Kiss Kiss, Bang Bang
Val Kilmer’s name on a film poster is, these days, enough to drive anyone away. He’s been associated with more high-profile duds than pretty much any actor currently working, be it the awful The Saint to the sprawling Alexander, has built up a reputation for being an arrogant and unpleasant person to work with, and by most accounts he hasn’t managed to put in a genuinely good performance since 1993’s Tombstone, where he was truly superb as the slowly dying gunslinger Doc Holliday.
Robert Downey Jr has likewise not had much luck in recent years. Though he won wild praise for his turn in the title role of Richard Attenborough’s ambitious biopic Chaplin back in 1992, for the past decade or so he’s been more prominent in the tabloids for drug offences and imprisonment than for anything he’s managed to achieve in front of the camera, and is probably best known these days for being in an Elton John video and playing yet another in a long string of Ally McBeal’s boyfriends.
Putting these two together as the headline leads in a movie is, therefore, either utterly insane or a very bold move, depending on how much faith you have in their abilities to shake off their respective reputations and actually start to bother acting again.
Written and directed by the screenwriter behind the insanely successful and continually endearing Lethal Weapon series, the news that this is another take on the “mismatched men have to overcome their differences to solve a crime” idea that lies at the heart of that franchise might also suggest a certain lack of originality.
The fear might be that this is merely a rejected script for Lethal Weapon 5 that Mel Gibson didn’t want anything to do with now that he’s not only richer than God but in the big man’s good books for The Passion of the Christ to boot.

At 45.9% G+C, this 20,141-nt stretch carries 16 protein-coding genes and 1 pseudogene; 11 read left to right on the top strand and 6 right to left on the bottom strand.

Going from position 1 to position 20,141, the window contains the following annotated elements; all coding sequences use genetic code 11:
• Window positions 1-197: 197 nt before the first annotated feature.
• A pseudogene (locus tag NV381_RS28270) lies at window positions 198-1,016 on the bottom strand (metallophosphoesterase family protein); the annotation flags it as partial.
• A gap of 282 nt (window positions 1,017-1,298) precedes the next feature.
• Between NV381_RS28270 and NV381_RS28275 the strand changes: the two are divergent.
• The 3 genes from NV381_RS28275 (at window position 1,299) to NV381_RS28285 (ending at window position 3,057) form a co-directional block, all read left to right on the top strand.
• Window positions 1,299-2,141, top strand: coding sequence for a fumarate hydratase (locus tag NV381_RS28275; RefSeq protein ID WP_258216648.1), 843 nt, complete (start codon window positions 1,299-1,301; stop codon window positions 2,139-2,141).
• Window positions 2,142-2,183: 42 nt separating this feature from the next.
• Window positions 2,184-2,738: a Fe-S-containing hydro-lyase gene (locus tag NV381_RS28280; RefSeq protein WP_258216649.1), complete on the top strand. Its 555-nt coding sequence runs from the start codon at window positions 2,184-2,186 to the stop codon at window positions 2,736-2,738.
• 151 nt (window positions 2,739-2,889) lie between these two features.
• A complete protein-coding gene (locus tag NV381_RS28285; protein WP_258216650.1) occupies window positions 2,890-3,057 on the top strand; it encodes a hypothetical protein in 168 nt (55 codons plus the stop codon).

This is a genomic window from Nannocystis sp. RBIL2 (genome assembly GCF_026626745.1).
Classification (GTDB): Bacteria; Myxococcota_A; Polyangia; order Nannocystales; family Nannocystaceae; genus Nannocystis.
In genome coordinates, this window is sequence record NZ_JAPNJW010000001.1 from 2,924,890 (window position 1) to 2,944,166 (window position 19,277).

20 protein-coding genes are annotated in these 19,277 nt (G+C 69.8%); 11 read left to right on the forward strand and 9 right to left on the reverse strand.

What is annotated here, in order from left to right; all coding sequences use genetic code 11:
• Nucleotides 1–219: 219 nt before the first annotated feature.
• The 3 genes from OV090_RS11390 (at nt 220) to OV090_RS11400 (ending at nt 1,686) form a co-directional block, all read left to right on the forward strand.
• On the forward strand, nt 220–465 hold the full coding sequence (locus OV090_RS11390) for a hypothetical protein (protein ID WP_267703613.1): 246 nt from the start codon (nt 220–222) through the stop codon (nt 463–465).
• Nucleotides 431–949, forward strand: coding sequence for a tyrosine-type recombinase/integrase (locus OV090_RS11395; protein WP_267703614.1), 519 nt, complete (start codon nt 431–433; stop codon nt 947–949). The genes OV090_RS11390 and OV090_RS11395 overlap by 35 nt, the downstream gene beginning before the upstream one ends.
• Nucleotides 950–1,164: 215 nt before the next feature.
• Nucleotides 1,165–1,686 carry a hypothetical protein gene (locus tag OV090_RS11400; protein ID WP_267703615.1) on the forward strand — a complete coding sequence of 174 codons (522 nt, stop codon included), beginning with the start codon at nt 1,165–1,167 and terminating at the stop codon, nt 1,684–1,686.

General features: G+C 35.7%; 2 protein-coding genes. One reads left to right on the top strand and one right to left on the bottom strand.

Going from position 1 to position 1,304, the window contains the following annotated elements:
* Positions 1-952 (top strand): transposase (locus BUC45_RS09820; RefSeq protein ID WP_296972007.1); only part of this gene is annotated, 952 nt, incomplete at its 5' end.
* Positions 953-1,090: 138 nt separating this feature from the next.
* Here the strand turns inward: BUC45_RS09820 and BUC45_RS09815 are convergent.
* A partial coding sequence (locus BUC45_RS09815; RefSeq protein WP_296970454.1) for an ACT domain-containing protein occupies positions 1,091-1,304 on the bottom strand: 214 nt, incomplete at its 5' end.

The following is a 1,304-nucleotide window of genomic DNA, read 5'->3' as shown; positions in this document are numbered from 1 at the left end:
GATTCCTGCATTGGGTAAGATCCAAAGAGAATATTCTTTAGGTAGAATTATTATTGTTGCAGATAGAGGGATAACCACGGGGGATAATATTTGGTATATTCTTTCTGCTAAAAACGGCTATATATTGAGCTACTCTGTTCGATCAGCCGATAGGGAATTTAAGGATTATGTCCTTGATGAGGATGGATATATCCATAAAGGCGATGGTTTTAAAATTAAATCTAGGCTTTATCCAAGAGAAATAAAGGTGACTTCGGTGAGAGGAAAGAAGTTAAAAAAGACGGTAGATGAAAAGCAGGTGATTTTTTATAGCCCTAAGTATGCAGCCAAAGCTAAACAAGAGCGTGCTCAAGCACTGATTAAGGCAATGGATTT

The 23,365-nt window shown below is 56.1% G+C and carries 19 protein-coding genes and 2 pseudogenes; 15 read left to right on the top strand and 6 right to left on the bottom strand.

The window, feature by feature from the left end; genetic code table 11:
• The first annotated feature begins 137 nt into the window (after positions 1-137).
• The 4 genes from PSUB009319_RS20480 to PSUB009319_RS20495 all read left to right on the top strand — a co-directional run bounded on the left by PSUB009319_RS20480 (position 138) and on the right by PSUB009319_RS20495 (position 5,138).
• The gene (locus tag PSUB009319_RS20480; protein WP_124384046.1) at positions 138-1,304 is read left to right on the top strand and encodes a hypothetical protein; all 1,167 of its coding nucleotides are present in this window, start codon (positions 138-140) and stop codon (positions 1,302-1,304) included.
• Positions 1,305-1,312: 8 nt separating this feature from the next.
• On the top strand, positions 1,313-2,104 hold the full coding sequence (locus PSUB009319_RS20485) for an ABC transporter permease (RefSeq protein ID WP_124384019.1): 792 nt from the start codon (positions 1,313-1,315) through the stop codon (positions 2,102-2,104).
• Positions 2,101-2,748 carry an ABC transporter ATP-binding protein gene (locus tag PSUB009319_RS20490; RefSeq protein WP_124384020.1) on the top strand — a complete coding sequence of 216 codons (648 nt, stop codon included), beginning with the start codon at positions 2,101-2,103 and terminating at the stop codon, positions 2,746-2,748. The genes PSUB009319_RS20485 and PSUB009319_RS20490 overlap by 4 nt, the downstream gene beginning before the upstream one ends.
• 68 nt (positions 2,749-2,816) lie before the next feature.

Somehow, though, this combination of talent with chequered pasts has merged to bring out the best in all concerned. Though there may be little logic to the plot, centred around Downey Jr’s petty thief trying to make it as an actor in Hollywood under gay detective Kilmer’s tutelage amidst an LA underworld that becomes increasingly strewn with bodies, the two leads are both back at the top of their game.
This kind of movie, undoubtedly a buddy cop film in the fine 1980s tradition of Lethal Weapon, 48 Hours and Beverley Hills Cop but with a noughties twist, succeeds purely on the charisma and on-screen relationship of the lead actors.
With Downey Jr and Kilmer on top of their game, as they are here after a long famine of good roles, even with the most ridiculous premise the movie would work. They both, when on form, can exude such an easy presence and charm that either alone could buoy up an otherwise poor movie. Neither has done so for such a long time, the sight of both working expertly together is a real joy.
This is by no means an excellent movie – it’s a bit too silly to become that. It is, however, great fun, solidly entertaining, and a long-overdue return to form for two of Hollywood’s finest bad boy actors. More than worth the price of admission.